It is astonishing, the unbelieving world that we live in, especially in the United States of America. I had an interesting conversation with a good friend earlier this year. He and I talked about many different things, politics, religion, and so on. After many hours of talking, he asked me if I really believed what the Bible says. I said “yes.” Then he said, “Do you really believe that a man named Noah built a boat and put two of each animal on it and survived a flood?” I had to think about it for a second, because when it is asked in such a way it sounded crazy, still I said, “Yes, I do. He then told me “If you believe that, then I can’t have a rational conversation with you.” This statement struck me a little funny, because we had been having many hours of discussion, over the past couple days. Then we continued for a bit, and later in that same sitting, he talked about the huge temples that the Mayans, had built long before the proper technology was invented to build such structures. He said that he couldn’t believe that they built these temples. I asked him “How then, were they built?” He said, “I think that had help from Aliens.” That night, I had a bit of trouble getting to sleep, as I was processing the long conversation that we had, and before I went to sleep I realized one thing. We live in an unbelieving world. Here was a guy, who thought I was crazy for believing in Noah and his ark, (which isn’t so hard to believe after believing that God spoke the universe into existence) yet couldn’t believe that an ancient tribe couldn’t build a temple that is still in standing for us to see with our eyes, so he thinks it must be aliens. If something doesn’t readily make sense to us the way we understand it, we throw it away and make something even crazier up. Maybe this is philosophy?

Scientists and Philosophers chose not to believe and have tried to explain away God, as though the idea or belief in God is far inferior to their own thinking. It’s funny to me that people say they don’t believe because it’s not true, yet those same people can’t really explain a better way. Scientists haven’t been able to figure out where the first living cell has come from, and will consider anything before God. Richard Dawkins, the author of “The God Delusion” abandoned his faith in God while studying Darwin’s theory, and believes completely in the theory of Evolution. Yet, in an interview on the documentary with Ben stein called “Expelled” is asked how he thinks the first living cell came into existence and he says it’s possible that a far more advanced life form come to earth and seeding this planet with the first living cell. What? This guy is anti-anything that could be considered intelligent design. This to me is incredible, and I ask why would a scientist consider that over the existence of a God, or even many Gods. The only thing that I’ve been able to come up with is that they are threatened. The aliens who supposedly seeded our planet, or helped Mayans build a temple haven’t spoken to us in any way, and therefore we can do, say, and think what ever we want without accountability. Same thing goes with the first living cell coming from a primordial soup, there is nothing threatening about it, but a God who is real and has spoken, well that would mean something altogether different. We might actually have to be accountable for what we do, say and think.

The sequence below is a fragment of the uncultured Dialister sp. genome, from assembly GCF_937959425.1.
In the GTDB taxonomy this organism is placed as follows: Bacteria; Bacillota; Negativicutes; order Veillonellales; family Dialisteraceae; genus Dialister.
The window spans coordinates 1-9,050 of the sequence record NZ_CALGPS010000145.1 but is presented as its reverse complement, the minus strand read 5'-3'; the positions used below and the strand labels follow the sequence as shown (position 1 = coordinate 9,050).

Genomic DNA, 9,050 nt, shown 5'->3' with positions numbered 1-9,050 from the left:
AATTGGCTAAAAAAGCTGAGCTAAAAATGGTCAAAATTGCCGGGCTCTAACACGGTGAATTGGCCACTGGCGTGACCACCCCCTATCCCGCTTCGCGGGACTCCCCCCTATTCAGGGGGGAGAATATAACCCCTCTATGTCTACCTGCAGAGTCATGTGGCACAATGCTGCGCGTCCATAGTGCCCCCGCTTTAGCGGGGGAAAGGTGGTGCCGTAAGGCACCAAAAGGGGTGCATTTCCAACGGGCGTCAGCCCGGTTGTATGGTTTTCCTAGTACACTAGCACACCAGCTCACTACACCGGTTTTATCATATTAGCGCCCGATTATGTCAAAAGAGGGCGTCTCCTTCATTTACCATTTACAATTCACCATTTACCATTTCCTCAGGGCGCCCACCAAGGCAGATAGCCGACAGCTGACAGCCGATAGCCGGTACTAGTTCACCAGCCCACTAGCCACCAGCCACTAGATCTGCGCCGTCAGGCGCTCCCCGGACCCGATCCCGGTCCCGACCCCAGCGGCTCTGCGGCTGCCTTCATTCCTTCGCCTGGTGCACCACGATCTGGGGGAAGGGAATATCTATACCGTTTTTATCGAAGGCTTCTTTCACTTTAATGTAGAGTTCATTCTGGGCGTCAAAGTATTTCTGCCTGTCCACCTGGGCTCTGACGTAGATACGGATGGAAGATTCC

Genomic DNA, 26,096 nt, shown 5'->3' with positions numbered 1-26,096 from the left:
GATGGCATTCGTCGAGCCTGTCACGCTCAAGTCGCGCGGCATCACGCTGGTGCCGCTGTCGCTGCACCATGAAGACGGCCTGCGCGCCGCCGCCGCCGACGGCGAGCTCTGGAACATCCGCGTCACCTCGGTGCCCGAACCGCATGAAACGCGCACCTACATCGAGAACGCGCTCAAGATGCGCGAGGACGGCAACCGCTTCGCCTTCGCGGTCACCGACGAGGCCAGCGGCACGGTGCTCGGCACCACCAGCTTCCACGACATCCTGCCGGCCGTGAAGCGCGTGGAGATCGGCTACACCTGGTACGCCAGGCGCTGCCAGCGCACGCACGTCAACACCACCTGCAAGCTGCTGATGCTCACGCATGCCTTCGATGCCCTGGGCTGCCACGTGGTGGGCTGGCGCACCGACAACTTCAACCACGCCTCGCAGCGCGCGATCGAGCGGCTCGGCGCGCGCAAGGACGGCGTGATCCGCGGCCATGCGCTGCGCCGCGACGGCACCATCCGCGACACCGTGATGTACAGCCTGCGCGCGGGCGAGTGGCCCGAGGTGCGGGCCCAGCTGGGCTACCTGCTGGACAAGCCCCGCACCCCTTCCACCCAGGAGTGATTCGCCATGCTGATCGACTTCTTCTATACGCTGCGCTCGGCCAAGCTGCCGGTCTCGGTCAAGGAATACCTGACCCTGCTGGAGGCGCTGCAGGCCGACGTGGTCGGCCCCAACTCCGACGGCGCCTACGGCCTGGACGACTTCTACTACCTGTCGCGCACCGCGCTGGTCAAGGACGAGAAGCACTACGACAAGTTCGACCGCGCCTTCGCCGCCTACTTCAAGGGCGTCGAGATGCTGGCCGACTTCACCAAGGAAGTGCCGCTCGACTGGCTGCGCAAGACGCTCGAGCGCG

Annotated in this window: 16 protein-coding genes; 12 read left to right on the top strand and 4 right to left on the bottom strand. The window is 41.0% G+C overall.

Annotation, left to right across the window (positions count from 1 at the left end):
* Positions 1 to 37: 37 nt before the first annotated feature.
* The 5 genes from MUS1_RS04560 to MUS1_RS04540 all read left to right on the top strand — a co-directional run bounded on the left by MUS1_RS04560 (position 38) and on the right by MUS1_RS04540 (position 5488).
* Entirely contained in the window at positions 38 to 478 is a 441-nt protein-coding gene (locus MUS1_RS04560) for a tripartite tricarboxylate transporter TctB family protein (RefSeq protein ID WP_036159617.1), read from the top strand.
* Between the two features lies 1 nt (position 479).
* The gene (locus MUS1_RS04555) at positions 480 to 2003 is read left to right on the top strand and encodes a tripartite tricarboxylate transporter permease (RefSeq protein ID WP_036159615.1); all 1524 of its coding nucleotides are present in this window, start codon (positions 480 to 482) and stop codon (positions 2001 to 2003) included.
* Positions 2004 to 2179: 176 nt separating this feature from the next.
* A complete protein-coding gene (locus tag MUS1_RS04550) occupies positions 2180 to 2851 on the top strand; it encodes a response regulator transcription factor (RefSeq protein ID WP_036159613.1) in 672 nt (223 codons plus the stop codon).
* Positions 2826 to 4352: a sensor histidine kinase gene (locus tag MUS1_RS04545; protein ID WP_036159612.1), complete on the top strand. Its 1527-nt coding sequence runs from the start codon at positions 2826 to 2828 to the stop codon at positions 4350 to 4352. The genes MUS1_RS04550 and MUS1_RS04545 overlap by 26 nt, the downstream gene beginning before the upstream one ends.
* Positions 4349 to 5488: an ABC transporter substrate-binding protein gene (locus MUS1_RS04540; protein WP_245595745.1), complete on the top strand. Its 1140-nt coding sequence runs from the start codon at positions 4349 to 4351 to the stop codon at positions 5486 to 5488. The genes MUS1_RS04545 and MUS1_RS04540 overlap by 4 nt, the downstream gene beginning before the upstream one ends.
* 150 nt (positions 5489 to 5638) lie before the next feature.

I hope to hear back from you on this.


created to create said...

so i just took the time to read each of the blogs you and your friend have written back and forth, and im just blown away by the open door of questions and just being real...i love it can't wait to see what comes from this....im gonna really examine my motives on living for christ and trying not to force an americanized freedom or religion...love you nic :)

Nic Nice said...

thanks for your comment. I was almost sure that no one would want to take the time to read these. I have just been encouraged.

Chismatic said...

Response posted, kid.